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Vacuums are common appliances in modern homes, but only a percentage of the population has a central vacuum. Known also as a built-in vacuum cleaner or even a duct vacuum cleaner, a central vacuum is a permanent fixture that is built into or attached to a wall of the home. A large collection container stores all the dust and debris that gets vacuumed up around the house, and there are several outlets in each room where a hose can be installed for temporary use. Believe it or not, the central vacuum cleaner has been around since the 19th century, and the portable vacuum that most people are familiar with came much later.
Differences Between a Portable and Central Vacuum
The primary difference between a portable vacuum and a central vacuum is what needs to be carried around. A portable vacuum has to be carried from room to room, and sometimes to multiple spots within one room, in order to suck up dust, dirt and debris. This can be heavy and potentially challenging for elderly or disabled users. In addition, a portable vacuum cleaner requires a functioning electrical outlet to work properly. If the outlets in a room are already in use, the existing devices need to be unplugged in order for the portable vacuum cleaner to work. A central vacuum cleaner, on the other hand, only requires a small hose to be carried around, if at all. In some rooms, the hose may be a permanent feature, but in others it will need to be attached to a hole at the base of the wall for proper suction. Finally, many central vacuums have stronger suction than their portable counterparts, and the collection units are typically larger.
Benefits of Installing a Central Vacuum
Some of the many benefits of installing a central vacuum cleaner include the fact that they can boost a home's resale value, improve the air quality in a home, provide superior cleaning and feature collection units that have to be emptied infrequently. Cost is the major concern for homeowners because a central vacuum cleaner starts at $1,000 and can go up in price depending on numerous factors. However, many portable vacuum cleaners can come close to that price, especially at the higher end of the market. Plus, those portable vacuum cleaners will eventually need to be replaced, but a central vacuum has a much longer average lifespan. While portable vacuum cleaners may release some of what they vacuum up back into the air, central vacuum cleaners are far less likely to do so. This is a major benefit for those with respiratory problems, allergies or asthma.
Installing a Central Vacuum
The majority of homeowners who invest in a central vacuum opt to hire a professional for the installation. The first step in the process is installing the main unit, which is typically placed in the garage, utility room or laundry room. Some units need to vent outside, so they will have to be placed against an exterior wall. Then, PVC pipes are run from room to room depending on where the vacuum outlets are located. This involves cutting into drywall, which is why it may go beyond the typical DIY job. Although sawing to make the hole isn't challenging, limiting the damage is tough. Small plastic outlets are installed in each room where hoses can be attached. There is the option of permanently attached hoses in each room, which will need to be hidden and boxed in so that they aren't a major feature of the room. Otherwise, the hoses can be stored in any location convenient for the homeowner.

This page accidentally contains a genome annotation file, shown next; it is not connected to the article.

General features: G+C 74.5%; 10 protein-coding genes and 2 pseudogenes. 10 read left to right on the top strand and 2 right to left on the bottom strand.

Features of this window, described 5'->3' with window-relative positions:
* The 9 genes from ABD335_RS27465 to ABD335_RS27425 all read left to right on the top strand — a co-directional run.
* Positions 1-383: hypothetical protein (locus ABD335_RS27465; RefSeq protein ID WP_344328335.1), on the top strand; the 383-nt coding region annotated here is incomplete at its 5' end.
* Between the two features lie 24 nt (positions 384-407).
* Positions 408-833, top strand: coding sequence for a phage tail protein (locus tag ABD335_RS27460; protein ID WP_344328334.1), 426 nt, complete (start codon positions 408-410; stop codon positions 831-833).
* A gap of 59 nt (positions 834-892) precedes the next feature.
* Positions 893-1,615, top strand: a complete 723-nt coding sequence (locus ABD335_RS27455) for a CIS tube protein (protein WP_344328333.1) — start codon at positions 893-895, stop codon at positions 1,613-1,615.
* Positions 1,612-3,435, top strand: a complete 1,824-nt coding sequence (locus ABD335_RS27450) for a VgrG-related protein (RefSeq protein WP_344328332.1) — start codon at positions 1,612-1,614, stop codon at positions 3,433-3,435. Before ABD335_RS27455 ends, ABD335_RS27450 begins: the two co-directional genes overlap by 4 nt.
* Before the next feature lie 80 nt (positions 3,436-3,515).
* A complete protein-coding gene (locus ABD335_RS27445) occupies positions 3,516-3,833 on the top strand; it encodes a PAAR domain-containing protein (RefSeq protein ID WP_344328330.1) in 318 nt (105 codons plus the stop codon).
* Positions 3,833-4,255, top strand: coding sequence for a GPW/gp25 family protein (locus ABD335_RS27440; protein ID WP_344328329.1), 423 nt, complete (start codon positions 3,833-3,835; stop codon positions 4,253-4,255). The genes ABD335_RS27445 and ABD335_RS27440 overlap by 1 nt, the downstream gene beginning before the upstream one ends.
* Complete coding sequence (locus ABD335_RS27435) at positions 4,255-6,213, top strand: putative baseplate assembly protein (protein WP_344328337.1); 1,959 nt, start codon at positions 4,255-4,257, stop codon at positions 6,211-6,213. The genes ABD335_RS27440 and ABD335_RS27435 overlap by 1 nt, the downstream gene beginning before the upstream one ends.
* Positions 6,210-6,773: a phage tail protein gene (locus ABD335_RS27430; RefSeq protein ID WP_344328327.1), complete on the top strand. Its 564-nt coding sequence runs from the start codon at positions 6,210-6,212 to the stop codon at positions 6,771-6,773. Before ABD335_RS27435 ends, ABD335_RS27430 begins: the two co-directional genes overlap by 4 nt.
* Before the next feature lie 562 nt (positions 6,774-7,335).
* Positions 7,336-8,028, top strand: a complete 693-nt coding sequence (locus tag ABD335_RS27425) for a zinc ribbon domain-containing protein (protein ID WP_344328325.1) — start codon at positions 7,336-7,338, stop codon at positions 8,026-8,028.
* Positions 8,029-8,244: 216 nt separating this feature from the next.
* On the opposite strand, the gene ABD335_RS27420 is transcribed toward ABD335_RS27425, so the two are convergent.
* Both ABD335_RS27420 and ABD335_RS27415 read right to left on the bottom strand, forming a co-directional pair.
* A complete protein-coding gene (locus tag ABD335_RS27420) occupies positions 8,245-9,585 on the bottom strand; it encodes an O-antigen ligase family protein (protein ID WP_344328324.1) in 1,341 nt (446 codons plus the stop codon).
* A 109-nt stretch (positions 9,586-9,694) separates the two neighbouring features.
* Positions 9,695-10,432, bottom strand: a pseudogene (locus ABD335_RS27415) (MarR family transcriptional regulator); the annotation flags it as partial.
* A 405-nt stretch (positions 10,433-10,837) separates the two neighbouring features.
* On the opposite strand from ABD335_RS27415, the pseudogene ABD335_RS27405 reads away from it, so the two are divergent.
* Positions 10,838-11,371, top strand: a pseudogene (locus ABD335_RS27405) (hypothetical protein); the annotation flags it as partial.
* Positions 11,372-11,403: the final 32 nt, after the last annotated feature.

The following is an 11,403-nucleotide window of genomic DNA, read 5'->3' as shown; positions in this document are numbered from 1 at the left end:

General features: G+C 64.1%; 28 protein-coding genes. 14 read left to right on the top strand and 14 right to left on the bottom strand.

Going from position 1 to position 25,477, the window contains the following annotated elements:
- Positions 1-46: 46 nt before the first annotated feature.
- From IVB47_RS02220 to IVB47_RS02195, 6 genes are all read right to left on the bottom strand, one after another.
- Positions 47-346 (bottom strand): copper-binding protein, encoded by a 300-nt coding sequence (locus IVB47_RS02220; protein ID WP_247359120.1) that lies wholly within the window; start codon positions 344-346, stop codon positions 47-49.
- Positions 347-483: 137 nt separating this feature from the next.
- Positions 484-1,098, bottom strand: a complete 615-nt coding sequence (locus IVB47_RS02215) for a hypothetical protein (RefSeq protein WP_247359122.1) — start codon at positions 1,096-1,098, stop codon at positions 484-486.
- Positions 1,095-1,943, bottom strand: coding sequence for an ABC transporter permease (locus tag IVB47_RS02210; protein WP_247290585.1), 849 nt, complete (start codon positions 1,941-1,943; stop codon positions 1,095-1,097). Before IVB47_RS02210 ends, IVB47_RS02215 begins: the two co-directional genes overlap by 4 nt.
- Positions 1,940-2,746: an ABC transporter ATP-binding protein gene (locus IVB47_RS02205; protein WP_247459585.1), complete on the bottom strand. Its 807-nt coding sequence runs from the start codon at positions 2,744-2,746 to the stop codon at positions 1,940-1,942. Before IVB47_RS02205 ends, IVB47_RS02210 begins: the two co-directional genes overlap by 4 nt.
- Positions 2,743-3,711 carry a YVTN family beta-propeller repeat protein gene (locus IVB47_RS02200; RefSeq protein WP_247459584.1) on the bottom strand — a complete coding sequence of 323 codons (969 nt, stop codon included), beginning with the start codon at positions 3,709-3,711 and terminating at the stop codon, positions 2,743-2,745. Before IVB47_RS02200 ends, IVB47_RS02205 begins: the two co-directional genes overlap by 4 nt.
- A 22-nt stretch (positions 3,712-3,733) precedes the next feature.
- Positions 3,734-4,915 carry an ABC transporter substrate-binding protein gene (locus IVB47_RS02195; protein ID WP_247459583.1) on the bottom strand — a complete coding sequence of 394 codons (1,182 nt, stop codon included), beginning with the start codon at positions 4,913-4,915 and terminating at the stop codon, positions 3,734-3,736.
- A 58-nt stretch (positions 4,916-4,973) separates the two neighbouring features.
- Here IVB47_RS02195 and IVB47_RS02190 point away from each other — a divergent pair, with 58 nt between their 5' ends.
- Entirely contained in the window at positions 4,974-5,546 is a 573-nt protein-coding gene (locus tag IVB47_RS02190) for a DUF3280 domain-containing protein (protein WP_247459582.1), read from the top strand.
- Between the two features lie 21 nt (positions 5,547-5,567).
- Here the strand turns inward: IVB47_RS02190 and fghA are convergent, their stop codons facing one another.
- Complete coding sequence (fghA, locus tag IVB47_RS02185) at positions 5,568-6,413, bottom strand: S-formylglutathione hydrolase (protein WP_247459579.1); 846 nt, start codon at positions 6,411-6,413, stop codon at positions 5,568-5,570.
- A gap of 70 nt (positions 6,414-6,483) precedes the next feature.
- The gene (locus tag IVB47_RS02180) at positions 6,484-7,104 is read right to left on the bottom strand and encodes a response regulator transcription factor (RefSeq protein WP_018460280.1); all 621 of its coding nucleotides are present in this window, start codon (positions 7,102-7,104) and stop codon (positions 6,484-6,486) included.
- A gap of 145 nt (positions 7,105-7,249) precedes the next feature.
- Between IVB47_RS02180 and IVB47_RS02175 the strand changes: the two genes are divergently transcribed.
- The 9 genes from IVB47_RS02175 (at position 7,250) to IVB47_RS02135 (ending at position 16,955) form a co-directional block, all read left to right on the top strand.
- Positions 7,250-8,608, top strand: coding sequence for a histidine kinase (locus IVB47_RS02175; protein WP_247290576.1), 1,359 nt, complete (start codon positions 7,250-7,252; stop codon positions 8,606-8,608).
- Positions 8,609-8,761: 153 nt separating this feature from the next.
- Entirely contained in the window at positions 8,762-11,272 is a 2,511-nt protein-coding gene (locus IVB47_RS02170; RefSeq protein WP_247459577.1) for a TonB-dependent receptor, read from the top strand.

Styles and Brands Available
There are two major styles of central vacuum cleaning systems available to buy. The first, a more traditional version, has detachable hoses that can carried from room to room and are easily plugged into the pipe outlets at the base of a wall. These are cheaper option, they are the quickest to install and they create the smallest footprint on the wall, which ensures that the system isn't obvious when entertaining guests. The second style, a hidden hose system, has a retractable hose that can be pulled from the outlet and used right away. It eliminates the need for carrying hoses around from room to room, but it also costs more and may not be suitable for large homes. There are several major brands that manufacture central vacuum cleaners, and some of the most popular include the following:
Factors That Affect the Cost of a Central Vacuum
The factors that will play the largest role in the cost of a central vacuum are the total number of desired outlets, the extra accessories needed, the brand of central vacuum and whether the system is installed during construction or in an already built home. The more outlets, the more the system will cost. Plus, adding a central vacuum to an existing home requires more work than adding it before the drywall is installed. Finally, extras like a power hose, an extra-long hose, additional attachments, cabinets to store hoses and extra-large collection units will all add to the expense.